The 1973 Crowfoot Trail Ride gang
This was the first trail ride in what became an annual event. In 1973, we journeyed up to the top of Crowfoot Mountain and down the backside in search of the old sheep trail up to Pukeashun Mt. We were unsuccessful and headed down the 670 Scotch Creek logging road to home.
Likely a scene from the 1973 Crowfoot trail ride
In 1974, we went back up to the Adams Plateau. Some horses were borrowed for Benoit’s brothers to ride and they took off at the top. We spent the next few days searching for them, but were unsuccessful. These horses did not show up until fall. The last trail ride that I participated in was our 1975 trip up the Adams Lake logging road to Momich Lake. We were in search of a route to Seymour Arm and despite many attempts on steep rocky hillsides, through thick bush, or up another road to the alpine, we were not successful. Trail rides continued for a few more years, until folks became too busy to take a week off during the summer to traipse around the bush on horseback.
Resting between events at one our community’s Gymkhanas, circa 1976, photo by Jim Cooperman
On future rides we usually took everything with us on horses and no tender vehicle, this meant packhorses and more frugal supplies. On the next ride up to the plateau we lost two horses that were borrowed by a gal named Rebecca and we lost them on the first day up on the plateau. We’d usually just tether a few horses and let the other one graze on their own. I looked up as we were setting up camp on the first day and saw all the horses that weren’t tethered heading away from camp. I grabbed a rope and jumped on one of the tethered horses and rode after them. I guess I didn’t yell loud enough because no one else came after me. I caught up with my horses and Poncho, (Rod’s horse) and tied them up to each end of the rope with a tree in between. I then rode up to Benoit’s horse that seemed to be leading them, took off my belt and hooked it onto her halter. I then just turned her around and hoped the other horses would follow. I picked up Sahara and Poncho on the way back and headed into camp with all the horses but two, Rebecca’s borrowed horses. We spent the next week looking for those horses and never did find them but had many adventures looking for them. We all got lost at one time or another as it’s one meadow after another and in the end they all start to look the same. Luckily there was one hill that you could ride to the top of and then see the lake we were camped by. We never did find them but Benoit, his brother, Cris, a friend from France and I rode down the back side to Adams Lake and we found another horse there, Big Red.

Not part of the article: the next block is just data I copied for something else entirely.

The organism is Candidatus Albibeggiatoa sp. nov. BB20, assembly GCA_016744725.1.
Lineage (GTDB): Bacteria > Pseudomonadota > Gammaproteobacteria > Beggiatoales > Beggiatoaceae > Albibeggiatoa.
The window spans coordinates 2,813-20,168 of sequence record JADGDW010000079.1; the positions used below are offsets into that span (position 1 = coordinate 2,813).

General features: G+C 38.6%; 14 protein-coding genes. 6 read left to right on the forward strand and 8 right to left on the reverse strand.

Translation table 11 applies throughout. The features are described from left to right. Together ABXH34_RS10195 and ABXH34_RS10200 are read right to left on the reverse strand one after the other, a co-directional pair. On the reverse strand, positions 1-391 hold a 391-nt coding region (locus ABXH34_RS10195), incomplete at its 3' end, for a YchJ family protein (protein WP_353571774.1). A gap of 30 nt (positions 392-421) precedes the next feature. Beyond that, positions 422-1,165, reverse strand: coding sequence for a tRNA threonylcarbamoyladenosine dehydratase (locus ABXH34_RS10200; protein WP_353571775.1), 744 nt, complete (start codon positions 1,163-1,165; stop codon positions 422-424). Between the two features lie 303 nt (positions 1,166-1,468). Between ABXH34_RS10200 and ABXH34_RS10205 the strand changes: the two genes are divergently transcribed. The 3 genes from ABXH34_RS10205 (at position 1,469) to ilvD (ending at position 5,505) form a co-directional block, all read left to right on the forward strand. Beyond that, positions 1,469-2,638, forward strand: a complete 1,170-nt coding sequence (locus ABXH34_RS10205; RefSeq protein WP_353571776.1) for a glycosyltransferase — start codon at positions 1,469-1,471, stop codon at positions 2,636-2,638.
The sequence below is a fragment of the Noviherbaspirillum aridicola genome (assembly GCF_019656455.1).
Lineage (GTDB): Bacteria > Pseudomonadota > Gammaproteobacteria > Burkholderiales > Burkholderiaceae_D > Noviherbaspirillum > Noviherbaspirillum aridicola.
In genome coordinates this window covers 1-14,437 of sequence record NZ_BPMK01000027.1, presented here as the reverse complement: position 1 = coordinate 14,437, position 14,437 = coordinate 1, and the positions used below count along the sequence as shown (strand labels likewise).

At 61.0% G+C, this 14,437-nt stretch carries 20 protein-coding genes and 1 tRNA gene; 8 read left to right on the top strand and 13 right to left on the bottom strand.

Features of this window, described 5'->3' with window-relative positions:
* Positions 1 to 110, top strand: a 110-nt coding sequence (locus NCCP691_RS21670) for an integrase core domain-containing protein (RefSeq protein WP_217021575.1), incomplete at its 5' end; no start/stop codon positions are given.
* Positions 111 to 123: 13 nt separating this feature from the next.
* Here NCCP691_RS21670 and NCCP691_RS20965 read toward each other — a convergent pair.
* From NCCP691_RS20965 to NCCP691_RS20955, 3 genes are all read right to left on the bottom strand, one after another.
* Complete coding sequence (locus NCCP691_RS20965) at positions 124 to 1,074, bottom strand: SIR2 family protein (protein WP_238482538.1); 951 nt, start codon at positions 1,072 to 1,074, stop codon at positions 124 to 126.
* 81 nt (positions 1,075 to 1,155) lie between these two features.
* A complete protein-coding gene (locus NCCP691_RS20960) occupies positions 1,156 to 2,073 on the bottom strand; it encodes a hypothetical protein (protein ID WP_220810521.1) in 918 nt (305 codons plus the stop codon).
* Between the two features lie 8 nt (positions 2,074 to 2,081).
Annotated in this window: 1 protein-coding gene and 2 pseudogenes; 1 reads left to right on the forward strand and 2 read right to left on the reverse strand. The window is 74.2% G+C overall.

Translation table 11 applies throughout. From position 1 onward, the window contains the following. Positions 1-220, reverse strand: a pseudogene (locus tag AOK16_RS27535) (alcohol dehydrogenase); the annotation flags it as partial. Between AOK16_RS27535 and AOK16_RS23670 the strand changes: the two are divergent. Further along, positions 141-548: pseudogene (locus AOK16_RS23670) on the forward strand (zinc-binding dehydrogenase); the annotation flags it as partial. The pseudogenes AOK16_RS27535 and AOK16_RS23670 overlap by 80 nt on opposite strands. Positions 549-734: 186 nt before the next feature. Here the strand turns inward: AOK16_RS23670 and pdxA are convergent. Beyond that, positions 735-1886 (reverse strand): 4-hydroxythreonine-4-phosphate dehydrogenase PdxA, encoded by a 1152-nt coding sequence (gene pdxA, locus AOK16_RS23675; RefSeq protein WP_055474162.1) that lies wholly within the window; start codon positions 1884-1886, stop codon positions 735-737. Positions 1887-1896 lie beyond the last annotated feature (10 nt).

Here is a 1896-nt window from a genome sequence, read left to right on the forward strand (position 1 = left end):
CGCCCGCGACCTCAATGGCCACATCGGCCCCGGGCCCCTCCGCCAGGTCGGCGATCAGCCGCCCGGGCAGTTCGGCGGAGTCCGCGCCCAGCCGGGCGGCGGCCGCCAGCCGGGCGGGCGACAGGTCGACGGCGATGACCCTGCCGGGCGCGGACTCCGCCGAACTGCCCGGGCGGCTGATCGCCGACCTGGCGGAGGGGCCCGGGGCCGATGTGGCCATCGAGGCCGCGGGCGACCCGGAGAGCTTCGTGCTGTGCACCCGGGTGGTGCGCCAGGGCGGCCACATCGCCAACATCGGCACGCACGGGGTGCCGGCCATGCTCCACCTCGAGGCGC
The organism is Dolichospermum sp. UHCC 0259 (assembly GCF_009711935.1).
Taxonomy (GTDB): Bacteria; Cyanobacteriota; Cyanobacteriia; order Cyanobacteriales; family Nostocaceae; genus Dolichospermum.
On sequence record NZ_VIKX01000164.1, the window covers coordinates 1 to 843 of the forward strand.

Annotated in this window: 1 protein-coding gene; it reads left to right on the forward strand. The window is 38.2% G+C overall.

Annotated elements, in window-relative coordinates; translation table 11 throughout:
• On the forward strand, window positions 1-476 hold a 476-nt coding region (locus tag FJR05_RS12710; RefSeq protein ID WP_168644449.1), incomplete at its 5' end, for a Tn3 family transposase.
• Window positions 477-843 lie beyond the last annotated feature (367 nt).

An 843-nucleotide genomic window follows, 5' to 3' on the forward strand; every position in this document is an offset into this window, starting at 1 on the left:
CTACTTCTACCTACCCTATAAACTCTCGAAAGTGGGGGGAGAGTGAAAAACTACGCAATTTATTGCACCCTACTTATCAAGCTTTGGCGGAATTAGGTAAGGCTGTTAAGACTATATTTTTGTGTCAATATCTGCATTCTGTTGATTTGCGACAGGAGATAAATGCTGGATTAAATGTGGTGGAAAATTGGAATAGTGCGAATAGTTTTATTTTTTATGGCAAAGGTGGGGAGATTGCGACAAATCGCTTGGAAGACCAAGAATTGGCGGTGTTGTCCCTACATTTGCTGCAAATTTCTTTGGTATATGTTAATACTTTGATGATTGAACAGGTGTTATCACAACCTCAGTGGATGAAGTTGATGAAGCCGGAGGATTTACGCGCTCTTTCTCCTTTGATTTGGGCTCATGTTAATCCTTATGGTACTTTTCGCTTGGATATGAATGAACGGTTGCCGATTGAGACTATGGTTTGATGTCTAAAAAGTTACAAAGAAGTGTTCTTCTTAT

Momich Lake trail ride, 1975, photo by Benoit Charrier
The trail rides became very popular in the end and the last one to Momich Lake had around 12 riders and a couple of packhorses. It was epic as we tried to get to Seymour Arm from the Momich before the road went in. We never made it but had one of the greatest adventures trying. That was also my last trail ride but I kept horses until just a few years ago and will always cherish my memories of those times.
Horses were part of the party scene at the early annual “Harvest Festivals,” circa 1976